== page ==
Knowing your museum’s financial position within its larger context can more clearly improve performance.  We’ve witnessed how demographic shifts, a global pandemic, and social issues have affected all museums in the last year.  Identifying which museums are responding well or poorly is largely based on rumor and anecdote, resulting in an incomplete picture of the field—and potentially misleading if a museum bases its decisions on them. Instead, we are following the advice of Karen Berman and Joe Knight, authors of Financial Intelligence (2013): “The art of accounting and finance is the art of using limited data to come as close as possible to an accurate description of how well a company is performing.”

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Who Knows How COVID Affected History Organizations? AASLH Will With Your Help.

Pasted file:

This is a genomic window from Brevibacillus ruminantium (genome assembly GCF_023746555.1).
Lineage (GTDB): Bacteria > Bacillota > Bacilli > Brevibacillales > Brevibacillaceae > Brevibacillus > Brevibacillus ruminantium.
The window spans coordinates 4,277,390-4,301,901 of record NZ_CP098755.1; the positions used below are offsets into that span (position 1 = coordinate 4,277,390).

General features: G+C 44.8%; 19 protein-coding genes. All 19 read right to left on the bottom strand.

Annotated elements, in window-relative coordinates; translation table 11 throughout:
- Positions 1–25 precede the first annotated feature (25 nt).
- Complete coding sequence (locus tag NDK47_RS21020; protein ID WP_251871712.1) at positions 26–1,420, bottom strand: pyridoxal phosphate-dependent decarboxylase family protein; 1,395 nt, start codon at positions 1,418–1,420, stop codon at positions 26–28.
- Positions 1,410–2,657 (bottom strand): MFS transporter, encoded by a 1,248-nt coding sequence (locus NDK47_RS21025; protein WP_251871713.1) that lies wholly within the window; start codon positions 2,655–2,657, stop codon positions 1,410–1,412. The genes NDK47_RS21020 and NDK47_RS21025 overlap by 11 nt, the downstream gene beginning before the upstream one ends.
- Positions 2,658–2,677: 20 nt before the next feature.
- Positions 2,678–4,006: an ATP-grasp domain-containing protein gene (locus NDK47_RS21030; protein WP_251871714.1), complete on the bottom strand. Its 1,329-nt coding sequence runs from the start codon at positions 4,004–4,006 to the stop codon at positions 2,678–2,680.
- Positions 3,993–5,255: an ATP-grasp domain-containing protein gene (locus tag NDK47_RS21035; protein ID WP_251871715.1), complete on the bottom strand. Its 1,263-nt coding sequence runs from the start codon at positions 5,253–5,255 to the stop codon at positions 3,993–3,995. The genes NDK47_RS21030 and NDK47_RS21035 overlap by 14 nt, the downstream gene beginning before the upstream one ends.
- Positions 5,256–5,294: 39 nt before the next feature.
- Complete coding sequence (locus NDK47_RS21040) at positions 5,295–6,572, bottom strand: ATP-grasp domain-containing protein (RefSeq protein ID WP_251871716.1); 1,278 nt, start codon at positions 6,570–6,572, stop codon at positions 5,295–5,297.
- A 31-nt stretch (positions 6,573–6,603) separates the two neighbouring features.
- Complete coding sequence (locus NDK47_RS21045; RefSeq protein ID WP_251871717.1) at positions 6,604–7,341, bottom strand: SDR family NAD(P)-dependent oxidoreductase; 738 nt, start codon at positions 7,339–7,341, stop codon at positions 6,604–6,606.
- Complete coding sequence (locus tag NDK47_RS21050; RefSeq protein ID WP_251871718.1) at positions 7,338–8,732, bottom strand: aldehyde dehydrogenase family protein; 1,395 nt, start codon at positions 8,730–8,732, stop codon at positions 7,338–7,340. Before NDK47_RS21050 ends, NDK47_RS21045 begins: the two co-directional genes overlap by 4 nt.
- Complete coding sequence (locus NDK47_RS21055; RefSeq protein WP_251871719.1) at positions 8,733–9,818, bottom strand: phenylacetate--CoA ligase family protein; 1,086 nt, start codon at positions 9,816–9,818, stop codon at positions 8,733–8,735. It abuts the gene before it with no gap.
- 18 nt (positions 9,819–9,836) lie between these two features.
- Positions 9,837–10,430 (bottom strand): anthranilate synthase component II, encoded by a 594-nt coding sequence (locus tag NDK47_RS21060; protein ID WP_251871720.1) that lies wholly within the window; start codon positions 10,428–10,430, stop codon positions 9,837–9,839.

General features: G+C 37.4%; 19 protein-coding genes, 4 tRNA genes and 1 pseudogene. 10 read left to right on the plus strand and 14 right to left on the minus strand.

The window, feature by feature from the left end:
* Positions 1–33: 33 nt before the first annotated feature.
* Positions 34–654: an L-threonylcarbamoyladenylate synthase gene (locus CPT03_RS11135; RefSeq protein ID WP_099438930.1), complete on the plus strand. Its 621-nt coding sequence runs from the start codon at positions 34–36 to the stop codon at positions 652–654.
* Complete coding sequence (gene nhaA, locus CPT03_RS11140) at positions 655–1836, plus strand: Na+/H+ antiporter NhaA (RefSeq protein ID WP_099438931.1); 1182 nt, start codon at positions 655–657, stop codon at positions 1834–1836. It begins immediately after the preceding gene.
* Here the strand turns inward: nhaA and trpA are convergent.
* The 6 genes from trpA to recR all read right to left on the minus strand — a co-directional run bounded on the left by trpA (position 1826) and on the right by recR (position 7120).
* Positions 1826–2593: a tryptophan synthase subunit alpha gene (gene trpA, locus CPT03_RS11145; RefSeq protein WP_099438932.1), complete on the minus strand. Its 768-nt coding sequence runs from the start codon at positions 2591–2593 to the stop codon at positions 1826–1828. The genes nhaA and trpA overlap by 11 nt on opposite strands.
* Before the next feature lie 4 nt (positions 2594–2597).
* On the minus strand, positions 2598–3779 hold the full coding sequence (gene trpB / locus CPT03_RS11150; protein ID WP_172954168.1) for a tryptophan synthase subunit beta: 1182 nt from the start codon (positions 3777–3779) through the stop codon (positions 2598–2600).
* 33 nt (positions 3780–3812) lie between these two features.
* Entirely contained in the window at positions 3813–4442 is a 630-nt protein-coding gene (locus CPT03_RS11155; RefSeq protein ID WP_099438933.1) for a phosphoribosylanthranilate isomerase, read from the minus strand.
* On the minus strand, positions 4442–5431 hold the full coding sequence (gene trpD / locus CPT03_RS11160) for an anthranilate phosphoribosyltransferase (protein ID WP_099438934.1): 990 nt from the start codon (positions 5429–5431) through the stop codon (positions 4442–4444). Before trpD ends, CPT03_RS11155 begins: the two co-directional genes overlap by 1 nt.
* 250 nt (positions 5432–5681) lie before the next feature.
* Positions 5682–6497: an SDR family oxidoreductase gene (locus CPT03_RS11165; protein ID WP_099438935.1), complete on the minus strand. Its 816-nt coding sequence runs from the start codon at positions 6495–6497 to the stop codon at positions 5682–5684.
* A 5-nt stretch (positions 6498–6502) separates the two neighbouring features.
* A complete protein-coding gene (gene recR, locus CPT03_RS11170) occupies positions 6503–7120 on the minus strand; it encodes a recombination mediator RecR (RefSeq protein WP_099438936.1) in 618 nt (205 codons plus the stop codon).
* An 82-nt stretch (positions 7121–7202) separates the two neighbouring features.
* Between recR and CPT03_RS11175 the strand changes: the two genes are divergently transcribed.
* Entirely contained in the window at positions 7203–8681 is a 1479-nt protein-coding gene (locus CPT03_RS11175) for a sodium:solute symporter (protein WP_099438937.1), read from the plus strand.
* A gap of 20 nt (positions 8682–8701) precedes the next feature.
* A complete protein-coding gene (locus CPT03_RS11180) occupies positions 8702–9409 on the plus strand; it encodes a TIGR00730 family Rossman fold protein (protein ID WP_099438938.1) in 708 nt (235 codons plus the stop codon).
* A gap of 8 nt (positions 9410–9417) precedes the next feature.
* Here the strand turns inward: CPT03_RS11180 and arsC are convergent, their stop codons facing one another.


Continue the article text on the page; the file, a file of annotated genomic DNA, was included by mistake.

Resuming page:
Photo by Sora Shimazaki from Pexels

Visitation at history organizations was flat from 2018 to 2019, according to AASLH’s 2020 National Visitation Report. More than 1,100 institutions across the country found almost no change in visitation from 2018 to 2019. But what will be the impact of COVID-19 on visitation in 2020?

According to AAM and Wilkening Consulting, their “National Snapshot of COVID-19 Impact on United States Museums” in October 2020 survey of museums revealed that nearly one-third of executive directors believed there was a “significant risk” (12%) of closing permanently by fall 2021 or they “didn’t know” (17%) if they would survive. Secondly, it showed that “museums are operating at, on average, 35% of their capacity–an attendance reduction that is unsustainable long-term.”

It’s now nearly six months later and time for the field to share our annual metrics to understand what actually happened, not rely on predictions. AASLH is now collecting data for the 2021 National Visitation Survey—it closes on Wednesday, March 31. It takes ten minutes to complete and all survey respondents will receive free, advance access to the results later this year. You will need on-hand your visitation data for 2019 and 2020, and your institution’s budget and staffing for 2020. More details and the survey are available at https://www.surveymonkey.com/r/Visitation2021.